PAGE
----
Watch out!

Once we started to figure some things out, we also had to deal with the people who would hang around there.  Right outside the door was the emergency room waiting area, so there were plenty of people milling around there.  At one point, as I was wiring a switch for a fan, a man walked in and started to watch me.  I acknowledged him and he said something to me.  He quickly realized I had no idea what he is saying to me.  That is alright, he was content to just watch.  At one point I needed to step aside for a second and I had turned the power on for some testing.  All I could do was try to tell him that touching those wires would be painful.  I pointed at the wires and made electrical and explosion noises.  He got the message.

Our wiring diagram

We struggled to make sense of things and left multiple diagrams in order to help the next group finish it up.  We found out months later that they had been able finish it up and start to use the building.  The whole point was to minister to people in the name of Jesus.  God has a way of taking us out of our comfort zone sometimes and using us in our weakness.  I would not be allowed anywhere near the electrical wiring at any construction project here, but there it was what they needed.  When these things come up for us in life, it is God who leads us in it.

One last piece of this for us was interacting with the children who were there.  Yes, they came in and painted things because we left the paint out.  But, they also just watched in amazement and tried to communicate with us.  It was moving for me to experience such unbridled enthusiasm to see what we were doing.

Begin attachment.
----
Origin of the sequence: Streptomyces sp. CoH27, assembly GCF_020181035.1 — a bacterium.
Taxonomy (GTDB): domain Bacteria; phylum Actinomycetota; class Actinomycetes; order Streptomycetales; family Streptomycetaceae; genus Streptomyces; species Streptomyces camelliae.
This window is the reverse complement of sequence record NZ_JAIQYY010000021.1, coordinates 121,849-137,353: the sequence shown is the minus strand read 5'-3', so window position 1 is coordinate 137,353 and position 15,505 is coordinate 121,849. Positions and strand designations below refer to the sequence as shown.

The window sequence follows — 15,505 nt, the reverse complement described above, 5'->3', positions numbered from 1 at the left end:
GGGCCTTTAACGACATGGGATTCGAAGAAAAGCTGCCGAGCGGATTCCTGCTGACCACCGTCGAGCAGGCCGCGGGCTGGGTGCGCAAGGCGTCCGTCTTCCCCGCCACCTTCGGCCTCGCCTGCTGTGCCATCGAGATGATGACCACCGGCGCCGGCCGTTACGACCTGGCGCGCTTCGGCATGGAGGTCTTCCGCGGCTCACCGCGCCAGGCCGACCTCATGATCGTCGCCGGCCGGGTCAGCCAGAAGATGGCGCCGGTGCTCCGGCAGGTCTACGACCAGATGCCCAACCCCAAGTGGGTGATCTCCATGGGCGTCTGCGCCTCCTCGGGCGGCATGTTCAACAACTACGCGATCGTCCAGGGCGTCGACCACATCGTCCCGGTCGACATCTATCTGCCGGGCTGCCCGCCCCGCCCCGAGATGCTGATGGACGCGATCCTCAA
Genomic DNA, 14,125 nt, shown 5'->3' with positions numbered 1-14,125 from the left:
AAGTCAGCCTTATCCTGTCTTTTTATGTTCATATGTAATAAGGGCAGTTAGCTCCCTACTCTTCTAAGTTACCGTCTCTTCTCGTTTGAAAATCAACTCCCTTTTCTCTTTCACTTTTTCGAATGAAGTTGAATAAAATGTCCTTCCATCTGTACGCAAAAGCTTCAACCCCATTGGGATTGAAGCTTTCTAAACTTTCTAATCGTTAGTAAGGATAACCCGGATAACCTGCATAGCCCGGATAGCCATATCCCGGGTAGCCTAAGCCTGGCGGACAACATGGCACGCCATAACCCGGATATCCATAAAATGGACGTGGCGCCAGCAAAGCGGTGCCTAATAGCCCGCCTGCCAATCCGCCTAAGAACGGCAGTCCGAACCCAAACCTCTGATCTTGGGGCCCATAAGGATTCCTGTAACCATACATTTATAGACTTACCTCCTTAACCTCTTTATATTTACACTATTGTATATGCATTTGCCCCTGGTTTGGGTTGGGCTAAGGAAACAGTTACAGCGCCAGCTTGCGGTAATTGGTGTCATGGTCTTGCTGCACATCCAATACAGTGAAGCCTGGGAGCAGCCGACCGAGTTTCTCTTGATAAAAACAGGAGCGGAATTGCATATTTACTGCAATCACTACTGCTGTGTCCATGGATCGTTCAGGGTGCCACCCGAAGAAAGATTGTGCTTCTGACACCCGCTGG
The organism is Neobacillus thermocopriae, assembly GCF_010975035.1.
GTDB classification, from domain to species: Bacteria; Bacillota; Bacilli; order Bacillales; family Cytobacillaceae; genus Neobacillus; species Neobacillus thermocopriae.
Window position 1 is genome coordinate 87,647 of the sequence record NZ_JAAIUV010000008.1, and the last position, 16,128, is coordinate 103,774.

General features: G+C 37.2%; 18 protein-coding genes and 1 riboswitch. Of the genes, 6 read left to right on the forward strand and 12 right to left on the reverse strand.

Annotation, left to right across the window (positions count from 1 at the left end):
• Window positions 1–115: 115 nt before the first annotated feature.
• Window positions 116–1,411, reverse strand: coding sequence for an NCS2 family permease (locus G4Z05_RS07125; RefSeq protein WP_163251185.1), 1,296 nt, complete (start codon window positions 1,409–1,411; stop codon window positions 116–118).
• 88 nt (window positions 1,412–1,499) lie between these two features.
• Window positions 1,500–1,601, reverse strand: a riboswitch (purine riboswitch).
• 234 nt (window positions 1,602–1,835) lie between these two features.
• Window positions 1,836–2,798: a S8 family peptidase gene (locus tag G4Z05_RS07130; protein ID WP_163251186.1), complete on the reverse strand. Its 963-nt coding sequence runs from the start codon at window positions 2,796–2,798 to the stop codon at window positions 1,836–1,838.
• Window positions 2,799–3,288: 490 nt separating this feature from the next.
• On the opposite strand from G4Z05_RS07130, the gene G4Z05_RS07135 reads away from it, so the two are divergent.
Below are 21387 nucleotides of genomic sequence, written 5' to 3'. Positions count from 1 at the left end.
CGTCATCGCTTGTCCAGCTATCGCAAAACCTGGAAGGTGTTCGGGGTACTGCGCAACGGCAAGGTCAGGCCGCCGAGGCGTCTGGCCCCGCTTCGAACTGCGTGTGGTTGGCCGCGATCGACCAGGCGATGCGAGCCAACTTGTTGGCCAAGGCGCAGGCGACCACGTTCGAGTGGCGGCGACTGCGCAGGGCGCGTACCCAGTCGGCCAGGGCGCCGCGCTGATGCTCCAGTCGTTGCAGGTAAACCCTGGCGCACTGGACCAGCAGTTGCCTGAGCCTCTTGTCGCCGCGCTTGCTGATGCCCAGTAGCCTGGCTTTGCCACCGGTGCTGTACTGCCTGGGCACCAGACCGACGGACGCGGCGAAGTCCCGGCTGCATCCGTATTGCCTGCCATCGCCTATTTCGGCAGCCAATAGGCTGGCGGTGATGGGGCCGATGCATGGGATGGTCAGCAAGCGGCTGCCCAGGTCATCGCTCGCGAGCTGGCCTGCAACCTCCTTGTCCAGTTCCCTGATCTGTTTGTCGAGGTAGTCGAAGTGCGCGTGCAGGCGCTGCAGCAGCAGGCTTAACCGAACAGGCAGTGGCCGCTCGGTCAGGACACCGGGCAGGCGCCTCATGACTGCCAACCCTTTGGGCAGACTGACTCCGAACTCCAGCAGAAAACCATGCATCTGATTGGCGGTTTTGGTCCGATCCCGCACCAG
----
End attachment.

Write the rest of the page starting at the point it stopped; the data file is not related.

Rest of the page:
The lesson in this : Sometimes God will take someone without electrical training and make the a master electrician in order to accomplish His purposes.

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5 comments

  1. What a beautiful photograph of that little girl…such a joyous smile. So, you could say you were a tool. (Ha!) in a good sense, God “turned you on” to knowledge HE helped you provided “power” both physically and spiritually.

    Going outside of your comfort zone helps you to grow. To learn new things, you have to be willing to try and willing to fail…or in your case, be zapped a few times! Ouch!

    Hope wrapping your fingers in tape helped!

    *New visitor from The Hook blog…

    Sandi
    http://www.ahhsome.wordpress.com
    Lake Forest, CA USA

    1. A tool — That was really funny. Wrapping tape around my fingers did help, except it was much harder to work with it. As I think about being zapped, I am glad we were able to laugh about it later. That can be quite dangerous. Thanks.

  2. We are tools in God’s hands. He uses us however He wants to. Sometimes we use a tool for another purpose because it’s available. I’m glad you had this experience, lived through it, and were willing to step out of your comfort zone. Staying in the comfort zone makes us stagnate:) Angie